Charlesworth held various teaching positions at New York University, the School of Visual Arts, and Hartford University. Before her death she taught Master Critique in the MFA Photography, Video and Related Media Program and The School of Visual Arts. A major influence on a new generation of artists, including Sara VanDerBeek and Liz Deschenes, she was appointed to the faculty of Princeton University in 2012.[5][17]


She lived and worked both in New York City and in Falls Village, Connecticut, at the time of her death.[15] Charlesworth died of a brain aneurysm on June 25, 2013, at the age of 66.[6]


Charlesworth's work was the subject of more than 40 solo exhibitions at venues including the Centre d'art contemporain, Geneva (1977), the Queens Museum of Art, New York (1992), and the Art Institute of Chicago (2014).[3] A 1998 survey organized by SITE Santa Fe in Santa Fe, New Mexico, toured to four additional museums.[6][13] Her work was included in the Whitney Biennial (1985) and the Venice Biennale (1986). In 1995, she cocurated Somatogenies at New York's Artists Space with fellow artists Cindy Sherman and Laurie Simmons.[3]


Charlesworth's work is included in the collections of many museums around the world,[18] including the Metropolitan Museum of Art; the Whitney Museum of American Art: the Museum of Modern Art; the Museum of Fine Arts, Boston; Museum of Contemporary Art, Los Angeles; the Walker Art Center, Minneapolis; Pérez Art Museum Miami, Florida;[19] Brooklyn Museum; Victoria and Albert Museum, London; Israel Museum; and the National Museum of Women in the Arts, among others.[20] In 2012, the Art Institute of Chicago acquired the complete series (14 photographs) of her over-lifesize series Stills (1980), and in that year as well, the Museum of Modern Art acquired her 27-photo piece Movie-Television-News-History (1979).[5] Her work is also included in many university collections including the Princeton University Art Museum, Yale University Art Gallery and Berkeley Art Museum.[21]


Charlesworth received several grants from the National Endowment for the Arts (1976, 1980, 1983) as well as from the New York State Creative Artists Public Service (1977) and the John Simon Guggenheim Fellowship Award for Visual Art (1995).


  1. ^ "The Pictures Generation, 1974–1984". Yale University Press. Retrieved May 17, 2013.
  2. ^ Salz, Jerry. "Great Artists Steal". Retrieved May 17, 2013.
  3. ^ a b c d Sarah Charlesworth Solomon R. Guggenheim Museum, New York.
  4. ^ a b c "Sarah Charlesworth". Guggenheim: Collections Online. Retrieved May 17, 2013.
  5. ^ a b c Katya Kazakina (June 29, 2013), Sarah Charlesworth Leaves Magic Images, Beloved Garden Bloomberg.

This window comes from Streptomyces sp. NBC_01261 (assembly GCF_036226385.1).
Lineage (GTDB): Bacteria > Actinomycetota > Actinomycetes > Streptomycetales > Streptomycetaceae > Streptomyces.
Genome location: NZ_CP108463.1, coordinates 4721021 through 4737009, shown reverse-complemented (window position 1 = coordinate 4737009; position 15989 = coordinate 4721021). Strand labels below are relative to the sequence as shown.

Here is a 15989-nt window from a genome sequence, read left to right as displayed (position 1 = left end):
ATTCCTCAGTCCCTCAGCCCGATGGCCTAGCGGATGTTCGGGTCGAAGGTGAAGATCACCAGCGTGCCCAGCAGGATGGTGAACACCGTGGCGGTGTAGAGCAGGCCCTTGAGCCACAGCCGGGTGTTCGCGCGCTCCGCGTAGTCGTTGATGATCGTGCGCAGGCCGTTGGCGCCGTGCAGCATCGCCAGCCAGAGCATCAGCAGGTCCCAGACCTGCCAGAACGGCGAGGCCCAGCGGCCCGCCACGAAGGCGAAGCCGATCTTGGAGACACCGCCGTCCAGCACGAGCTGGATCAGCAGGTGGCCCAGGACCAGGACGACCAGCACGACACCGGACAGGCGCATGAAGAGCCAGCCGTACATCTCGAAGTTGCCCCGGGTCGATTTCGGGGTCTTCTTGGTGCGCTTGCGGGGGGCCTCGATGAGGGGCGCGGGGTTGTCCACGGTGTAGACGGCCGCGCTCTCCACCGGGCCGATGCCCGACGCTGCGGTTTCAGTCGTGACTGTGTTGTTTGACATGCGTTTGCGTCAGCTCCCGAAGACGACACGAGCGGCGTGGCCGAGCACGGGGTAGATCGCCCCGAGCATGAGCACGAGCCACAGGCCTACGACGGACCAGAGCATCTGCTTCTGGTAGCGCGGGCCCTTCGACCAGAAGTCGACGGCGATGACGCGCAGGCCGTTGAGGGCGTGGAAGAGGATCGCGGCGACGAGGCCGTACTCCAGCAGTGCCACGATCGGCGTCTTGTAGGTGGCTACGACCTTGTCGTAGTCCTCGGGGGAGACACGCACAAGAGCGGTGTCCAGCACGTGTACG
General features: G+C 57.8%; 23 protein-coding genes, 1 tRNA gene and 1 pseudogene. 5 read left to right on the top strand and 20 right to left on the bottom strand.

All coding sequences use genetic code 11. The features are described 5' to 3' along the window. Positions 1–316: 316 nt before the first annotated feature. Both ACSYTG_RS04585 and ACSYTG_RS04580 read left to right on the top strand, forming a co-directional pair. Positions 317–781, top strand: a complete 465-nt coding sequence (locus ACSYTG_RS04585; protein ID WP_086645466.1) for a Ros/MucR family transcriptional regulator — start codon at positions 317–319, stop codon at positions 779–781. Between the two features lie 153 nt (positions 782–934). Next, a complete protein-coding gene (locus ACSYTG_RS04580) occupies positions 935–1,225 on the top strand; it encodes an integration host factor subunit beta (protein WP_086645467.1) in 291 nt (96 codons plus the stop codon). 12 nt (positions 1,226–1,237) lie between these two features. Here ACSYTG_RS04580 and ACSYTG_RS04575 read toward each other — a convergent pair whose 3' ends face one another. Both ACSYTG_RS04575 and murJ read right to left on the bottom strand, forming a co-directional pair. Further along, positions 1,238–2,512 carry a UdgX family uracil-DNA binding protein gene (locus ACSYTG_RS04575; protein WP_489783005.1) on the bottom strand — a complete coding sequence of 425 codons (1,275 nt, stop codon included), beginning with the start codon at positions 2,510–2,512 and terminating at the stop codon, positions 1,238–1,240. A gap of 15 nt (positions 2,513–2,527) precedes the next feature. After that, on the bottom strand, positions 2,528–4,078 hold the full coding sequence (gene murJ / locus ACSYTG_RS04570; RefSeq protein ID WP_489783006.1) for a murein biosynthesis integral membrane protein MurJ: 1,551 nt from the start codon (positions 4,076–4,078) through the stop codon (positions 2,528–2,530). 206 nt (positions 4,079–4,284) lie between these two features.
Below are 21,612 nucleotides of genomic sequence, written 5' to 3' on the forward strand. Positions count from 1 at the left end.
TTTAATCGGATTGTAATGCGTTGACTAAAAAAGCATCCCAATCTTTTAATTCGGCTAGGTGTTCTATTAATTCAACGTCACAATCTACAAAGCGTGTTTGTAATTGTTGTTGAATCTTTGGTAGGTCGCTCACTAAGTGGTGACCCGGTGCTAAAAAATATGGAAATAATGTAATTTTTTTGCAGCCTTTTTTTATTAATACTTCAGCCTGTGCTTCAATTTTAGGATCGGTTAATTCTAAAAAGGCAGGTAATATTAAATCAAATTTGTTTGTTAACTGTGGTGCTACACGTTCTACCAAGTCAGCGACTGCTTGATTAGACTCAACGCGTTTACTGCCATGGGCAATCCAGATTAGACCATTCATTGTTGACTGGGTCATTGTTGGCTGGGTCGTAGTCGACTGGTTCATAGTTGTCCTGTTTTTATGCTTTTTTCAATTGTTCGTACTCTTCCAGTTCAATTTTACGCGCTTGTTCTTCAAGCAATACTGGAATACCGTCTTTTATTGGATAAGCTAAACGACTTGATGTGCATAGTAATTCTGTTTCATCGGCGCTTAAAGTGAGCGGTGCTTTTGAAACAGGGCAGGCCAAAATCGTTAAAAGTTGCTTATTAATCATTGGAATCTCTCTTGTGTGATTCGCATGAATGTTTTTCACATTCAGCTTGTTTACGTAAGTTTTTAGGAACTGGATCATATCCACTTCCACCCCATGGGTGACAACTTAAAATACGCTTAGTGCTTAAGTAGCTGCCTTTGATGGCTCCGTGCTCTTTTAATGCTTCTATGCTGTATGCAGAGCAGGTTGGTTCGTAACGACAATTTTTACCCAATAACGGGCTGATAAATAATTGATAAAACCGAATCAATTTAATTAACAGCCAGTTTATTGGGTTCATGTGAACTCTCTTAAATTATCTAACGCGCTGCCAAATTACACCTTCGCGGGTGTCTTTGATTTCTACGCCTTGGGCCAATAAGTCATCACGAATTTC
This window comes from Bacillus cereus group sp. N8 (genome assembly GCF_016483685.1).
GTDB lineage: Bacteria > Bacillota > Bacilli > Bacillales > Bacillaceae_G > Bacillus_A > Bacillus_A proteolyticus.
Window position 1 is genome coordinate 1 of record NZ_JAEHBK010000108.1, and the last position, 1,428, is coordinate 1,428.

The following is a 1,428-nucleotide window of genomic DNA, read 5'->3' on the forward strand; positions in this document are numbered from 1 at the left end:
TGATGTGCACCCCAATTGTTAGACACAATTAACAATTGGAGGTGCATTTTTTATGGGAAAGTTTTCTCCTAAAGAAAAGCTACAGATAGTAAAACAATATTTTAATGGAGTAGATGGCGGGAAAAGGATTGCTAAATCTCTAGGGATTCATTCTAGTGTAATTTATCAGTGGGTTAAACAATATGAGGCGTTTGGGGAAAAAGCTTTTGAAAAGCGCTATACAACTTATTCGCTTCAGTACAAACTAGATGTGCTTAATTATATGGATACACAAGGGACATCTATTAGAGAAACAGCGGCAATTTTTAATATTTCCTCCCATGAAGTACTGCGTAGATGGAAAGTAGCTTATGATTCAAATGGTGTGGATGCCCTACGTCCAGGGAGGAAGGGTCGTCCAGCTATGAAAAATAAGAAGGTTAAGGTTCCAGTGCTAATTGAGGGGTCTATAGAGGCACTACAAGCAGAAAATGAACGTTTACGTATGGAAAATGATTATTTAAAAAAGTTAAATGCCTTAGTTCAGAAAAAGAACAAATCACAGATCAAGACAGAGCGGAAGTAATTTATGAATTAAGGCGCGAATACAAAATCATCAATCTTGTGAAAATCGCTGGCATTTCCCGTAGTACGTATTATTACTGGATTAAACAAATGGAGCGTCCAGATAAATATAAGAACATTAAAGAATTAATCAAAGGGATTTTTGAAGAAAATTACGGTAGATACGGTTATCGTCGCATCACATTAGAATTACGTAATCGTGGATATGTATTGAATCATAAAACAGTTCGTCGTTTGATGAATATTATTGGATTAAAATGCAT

6. ^ a b c d e Smith, Roberta (June 30, 2013). Sarah Charlesworth, Artist of Deconstructed Photographs, Dies at 66, The New York Times. Retrieved July 1, 2013.
  7. ^ a b c Sussler, Betsy. "Sarah Charlesworth". BOMB Magazine. Retrieved May 17, 2013.
  8. ^ a b McClister, Nell. "BOMB Magazine: Celebrating 25 Years", BOMB, Retrieved 13 October 2014.
  9. ^ Phaidon Editors (2019). Great women artists. Phaidon Press. p. 96. ISBN 978-0714878775. {{cite book}}: |last1= has generic name (help)
  10. ^ Christopher Knight (April 22, 1998), An Artist Taking Pictures (Literally) Los Angeles Times.
  11. ^ a b Roberta Smith (June 25, 2015), Review: ‘Sarah Charlesworth: Doubleworld’ Studies Perceptions Shaped by Photography New York Times.
  12. ^ Lucy Gallun (November 15, 2013), Unwriting: Sarah Charlesworth Museum of Modern Art, New York.
  13. ^ a b Sarah Charlesworth: Stills, September 18, 2014 - January 4, 2015 Art Institute of Chicago.
  14. ^ Carol Vogel (September 12, 2014), Hurtling Bodies, Frozen in Time: ‘Stills,’ by Sarah Charlesworth New York Times.
  15. ^ a b Deborah Solomon (June 26, 2015), Recalling Sarah Charlesworth’s Photographs New York Times.
  16. ^ Smith, Roberta (March 29, 2012). "Sarah Charlesworth: 'Available Light'". The New York Times. Retrieved May 17, 2013.
  17. ^ Sarah Charlesworth, Lewis Center for the Arts Archived December 3, 2013, at the Wayback Machine Princeton University.
  18. ^ Elizabeth A. Sackler Center for Feminist Art: Feminist Art Base: Sarah Charlesworth Brooklyn Museum.
  19. ^ "Figures • Pérez Art Museum Miami". Pérez Art Museum Miami. Retrieved August 23, 2023.
  20. ^ "Sarah Charlesworth: CV" (PDF). Brooklyn Museum Feminist Art Base. Retrieved May 17, 2013.
  21. ^ Award-winning photographer and educator Sarah Charlesworth dies; June 28, 2013 Princeton University.